I've long needed to know how to avoid overreacting. I confess, I'm seriously prone to overreaction. Catch me at the wrong time and I'm overly sensitive and emotional. By themselves, those aren't necessarily bad traits. When mixed with a temper, a low stress threshold, and a tendency to get illogical, you've got a volatile combination. As everyone knows, overreacting never does anything good. It's better for you and everyone else involved if you're able to keep a cool, calm head. If you're born a hothead, that's difficult – but it can be learned. You just have to figure out how to avoid overreacting in stressful situations.
One of the best ways to learn how to avoid overreacting is to get in touch with your feelings – or even vent them. Rather than getting in touch with them right in your perceived antagonist's face or venting them in the moment, try writing them down instead. Write down your feelings, what caused them, and who triggered them. If you're dealing with someone who frequently makes you overreact, write them a letter. Don't mail it – initially, it might be full of vitriol. However, in time, you can go back and come up with some talking points if you need to. Most importantly, now you have a way to track patterns in your behavior.
That will actually let you pinpoint your triggers. When do you overreact the most? Does it happen when your partner talks to you about money? When your mother compares you to a sibling? When your boss questions you about your position or skills? Once you know your triggers, you can start to figure out why you react the way you do. You can also begin understanding why those are hot spots for you. Once you've done that, you'll be able to change or even train your behavior.
Although it's hard to stop talking in the heat of the moment, it's the best thing you can do. Even if you want to defend yourself or strike back, sometimes you just have to shut up. It's difficult but not impossible; it just requires a lot of will power. However, if you go off half cocked and start ranting about exactly how you feel, how you've been slighted, and how the person talking to you has tons of their own faults, you'll just make the situation worse.
If you can't simply keep still and be quiet, then at least take a moment. Breathing deeply actually does help you calm down, so give yourself time to take several deep breaths, get the oxygen going to your brain, and help your adrenaline settle. Give yourself a ten count as well. That way, you really have to think before you speak – and overreact to the situation.
Whether you write it down in a journal or simply reflect, you have to define your feelings. What's causing you to overreact? How do you feel in the moment? Do you feel defensive when your partner discusses money with you, as if you aren't pulling your weight? Do you feel like you're not good enough when you think your parents are comparing you to your sibling? Do you feel slighted or insecure when your boss asks you questions? Only when you know how you feel can you start to change your immediate reactions.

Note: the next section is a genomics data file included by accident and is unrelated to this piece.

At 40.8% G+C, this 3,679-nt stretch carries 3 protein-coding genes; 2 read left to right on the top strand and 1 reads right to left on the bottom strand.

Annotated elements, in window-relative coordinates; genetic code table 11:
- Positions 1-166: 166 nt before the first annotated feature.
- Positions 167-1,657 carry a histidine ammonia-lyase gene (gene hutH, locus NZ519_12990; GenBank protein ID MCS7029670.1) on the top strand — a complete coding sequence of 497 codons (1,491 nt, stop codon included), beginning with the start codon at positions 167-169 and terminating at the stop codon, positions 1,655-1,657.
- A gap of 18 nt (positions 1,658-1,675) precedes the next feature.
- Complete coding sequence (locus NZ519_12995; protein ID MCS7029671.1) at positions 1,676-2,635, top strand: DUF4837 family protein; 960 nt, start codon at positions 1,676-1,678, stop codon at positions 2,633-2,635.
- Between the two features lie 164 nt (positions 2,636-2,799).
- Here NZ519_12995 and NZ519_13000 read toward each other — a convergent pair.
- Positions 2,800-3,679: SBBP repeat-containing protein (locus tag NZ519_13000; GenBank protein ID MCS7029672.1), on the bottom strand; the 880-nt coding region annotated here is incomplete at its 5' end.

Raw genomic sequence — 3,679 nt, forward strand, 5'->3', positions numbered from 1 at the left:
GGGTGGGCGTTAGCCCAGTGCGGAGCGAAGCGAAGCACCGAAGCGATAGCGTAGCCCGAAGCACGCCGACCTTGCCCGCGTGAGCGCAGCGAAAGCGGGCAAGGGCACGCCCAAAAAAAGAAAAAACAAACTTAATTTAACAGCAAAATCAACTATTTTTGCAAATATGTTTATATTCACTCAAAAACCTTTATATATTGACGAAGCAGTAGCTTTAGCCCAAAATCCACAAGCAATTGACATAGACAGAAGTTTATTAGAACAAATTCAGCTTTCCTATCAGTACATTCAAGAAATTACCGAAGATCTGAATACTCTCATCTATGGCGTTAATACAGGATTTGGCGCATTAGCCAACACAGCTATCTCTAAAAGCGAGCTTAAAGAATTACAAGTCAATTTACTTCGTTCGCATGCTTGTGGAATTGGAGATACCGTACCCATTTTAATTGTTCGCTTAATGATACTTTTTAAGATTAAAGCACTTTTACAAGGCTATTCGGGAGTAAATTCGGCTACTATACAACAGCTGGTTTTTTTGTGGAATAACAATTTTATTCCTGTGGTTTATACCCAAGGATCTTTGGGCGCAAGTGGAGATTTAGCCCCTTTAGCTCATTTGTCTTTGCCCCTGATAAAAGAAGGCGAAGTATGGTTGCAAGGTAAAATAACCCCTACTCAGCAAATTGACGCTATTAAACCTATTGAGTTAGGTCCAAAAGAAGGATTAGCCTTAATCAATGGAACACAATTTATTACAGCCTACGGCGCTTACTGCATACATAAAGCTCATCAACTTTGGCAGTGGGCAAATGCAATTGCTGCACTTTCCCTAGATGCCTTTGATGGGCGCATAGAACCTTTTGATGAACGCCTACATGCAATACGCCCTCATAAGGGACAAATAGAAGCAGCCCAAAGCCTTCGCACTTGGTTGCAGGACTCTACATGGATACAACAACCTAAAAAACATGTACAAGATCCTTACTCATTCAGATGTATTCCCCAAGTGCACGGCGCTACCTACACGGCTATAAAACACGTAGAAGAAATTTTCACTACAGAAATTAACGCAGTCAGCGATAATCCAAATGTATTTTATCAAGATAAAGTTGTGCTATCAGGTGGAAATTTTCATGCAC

Many times, you're probably not being criticized; you may simply feel that way. Whether someone really is criticizing you or you simply perceive the slight, use it. Look deep within yourself, be honest, and see if there's room for improvement. Maybe you don't manage money well; maybe you aren't being as efficient as you could be at work. Either way, you can always improve – for your sake, to make yourself feel better.
You have to keep things in perspective, though. While you might think your partner is accusing you of mismanaging money, he or she might simply be engaging in a discussion or confessing worries. Your boss maybe simply be interested in your progress on a new project or task. And would your mom really try to make you feel bad? Sometimes the people who routinely inspire you to overreact aren't insulting you or putting you down at all. They might not know how they come across. So step back and think about whether or not these people would really, honestly try to hurt or anger you.
You're still going to overreact and get upset. You can't change overnight. However, you can learn from every experience and every backslide. When you slip, take the time to think about why you're overreacting, to dissect your feelings, and to ponder whether or not they're completely justified.
Learning how to stay calm and avoid overreacting requires practice. I suggest you “practice” on your partner or best friend, because you know they love you even when you overreact, plus they can pinpoint your faults, flaws, and overreactions, especially in arguments. Do you have a tendency to overreact? Let me know what you do to stay calm and collected.
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